At the beginning of 2018, the Helsinki Committee received a complaint from a worker who had recently resigned from a factory supplying HAVEP. The worker lodged a complaint and processed it to the local focal point/ legal adviser of the Helsinki Committee and informed that while he/she was working at the factory, workers worked overtime (every Saturday), but the overtime was not paid. The Helsinski Committee informed the Labour Inspectorate and submitted a request for investigation. This was followed by the Labour Inspectorate with an extraordinary inspection in July and it was concluded that the accusations were valid. The Helsinki Committee was not aware for how long the workers had not been paid for overtime. The existing problem related to payment of overtime was confirmed by another worker who still worked at the factory. The Labour Inspectorate issued a penalty to the factory owner and the owner had the responsibility to pay the penalty.
This complaint case was published by local media in Macedonia. FWF decided to take the complaint case up as a formal complaint case, as it directly related to the FWF's Code of Labour Practices (CoLP) and a factory supplying a FWF member brand.
On 18 September 2018, FWF organised a meeting with the Netherlands Helsinki Committee with the objective to confirm the applicability of the complaint and identify the remediation steps needed. The representative of the Helsinki Committee stated that the issue of non-payment of overtime hours was still present at the factory, as they had checked once more with the same worker after the factory visit by the inspector. Based on this meeting, FWF decided to start the investigation process.
Overview of the complaint investigation
The visit of the factory was organised by FWF on 3 November 2018.
The objectives of the visit were:
- To investigate whether the payment of the overtime hours was respected and improved in the last three months (after official non-compliance was found in the factory by the National Labour Inspectorate)
The investigation included a field visit where the complaint was inspected through:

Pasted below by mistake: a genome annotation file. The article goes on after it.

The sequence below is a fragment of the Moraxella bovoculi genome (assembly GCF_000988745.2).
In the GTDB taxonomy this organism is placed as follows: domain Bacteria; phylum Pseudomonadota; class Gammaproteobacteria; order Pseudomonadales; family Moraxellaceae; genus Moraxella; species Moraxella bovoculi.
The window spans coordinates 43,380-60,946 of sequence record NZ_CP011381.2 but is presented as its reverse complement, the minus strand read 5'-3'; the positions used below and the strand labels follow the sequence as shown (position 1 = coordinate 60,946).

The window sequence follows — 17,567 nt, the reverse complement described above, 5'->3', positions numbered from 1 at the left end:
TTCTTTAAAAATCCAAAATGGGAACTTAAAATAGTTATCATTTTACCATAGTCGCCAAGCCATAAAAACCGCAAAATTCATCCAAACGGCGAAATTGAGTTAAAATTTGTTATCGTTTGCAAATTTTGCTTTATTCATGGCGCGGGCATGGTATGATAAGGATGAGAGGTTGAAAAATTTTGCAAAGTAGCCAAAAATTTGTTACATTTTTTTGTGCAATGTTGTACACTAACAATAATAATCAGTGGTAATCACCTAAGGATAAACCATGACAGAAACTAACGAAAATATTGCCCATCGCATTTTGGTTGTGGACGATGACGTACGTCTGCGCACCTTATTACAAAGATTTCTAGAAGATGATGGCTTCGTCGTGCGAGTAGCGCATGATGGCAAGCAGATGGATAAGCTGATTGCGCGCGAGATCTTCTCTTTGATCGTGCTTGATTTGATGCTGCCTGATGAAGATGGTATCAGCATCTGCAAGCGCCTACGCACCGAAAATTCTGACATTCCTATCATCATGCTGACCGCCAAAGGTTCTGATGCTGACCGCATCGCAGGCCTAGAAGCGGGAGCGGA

a) Interview with Management regarding the actual complaint;
b) Document inspection/wage lists and supporting documents related to the wages
c) On-site interviews with the factory's trade union
Prior to the visit, the local representative of HAVEP was contacted by FWF's complaints handler and the visit to the factory was announced.
11/05/2018 Conclusion of the investigation
The change in the number of working hours for the last two months is confirmed by the documents and workers representative. The policy on working hours was enclosed to confirm. Official working hours in the factory are from Monday to Saturday from 07:00-14:00, or a total of 42 working hours per week. According to the legal requirements, the regular working week is 40 hours. Every hour above this is considered as overtime.
Overtime working hours in the factory are reduced from 8 to 2 overtime working hours per week. Although the overtime working hours are decreased, when they occur (2 hours every Saturday) they are not recorded in the payslips and it is not clear how they are paid. In this regard, the factory has adopted a new policy for the reorganisation of the working hours for the workers, prescribing that overtime hours per week (2 OT per week) will be compensated in one day off per month. The policy was enclosed for consideration and it is in line with article 124 of the Labour Law. Although the policy was published on the information board, it was not clearly communicated to workers and did not specify by when the compensatory days should be used.
Recommended remediation steps for the confirmed findings:
• The policy on working hours needs to be redrafted and aligned with the legal requirements (regular working hours cannot be over 40 hours per week);
• The factory needs to start reporting on the number of exact working hours per month in the payslips as handed out to workers;
• The policy on compensation for working hours needs to specify by when the compensatory days should be used; this needs to be clearly communicated and explained to workers as soon as the policy is effective;
• Overtime working hours need to be clearly administrated: when they occur and when they are used as compensatory hours. The factory administration needs to design a system and follow up on how the use of OT will be communicated in writing to the workers and in the related wage documents (e.g. payslips)
The investigation report was shared with the FWF member brand who followed up on remediation. The recommended actions were undertaken on 13 March 2019. HAVEP provided the following status update:
- The factory redrafted its policy on working hours as per 28 January 2019. The official working hours are now 07:00-15:00 from Monday to Friday. This means that there is no more ‘regular’ work on Saturdays.
- If workers work on Saturday (exceptional cases) this is registered as overtime and paid.
- The factory changed its salary administration software.
- The exact working hours per month are reported on payslips (evidence is available and checked by HAVEP)
- Overtime hours are administrated and paid (evidence is available and checked by HAVEP)
Supporting documents were sent to HAVEP and the situation will be verified by FWF during the verification audit scheduled for May 2019.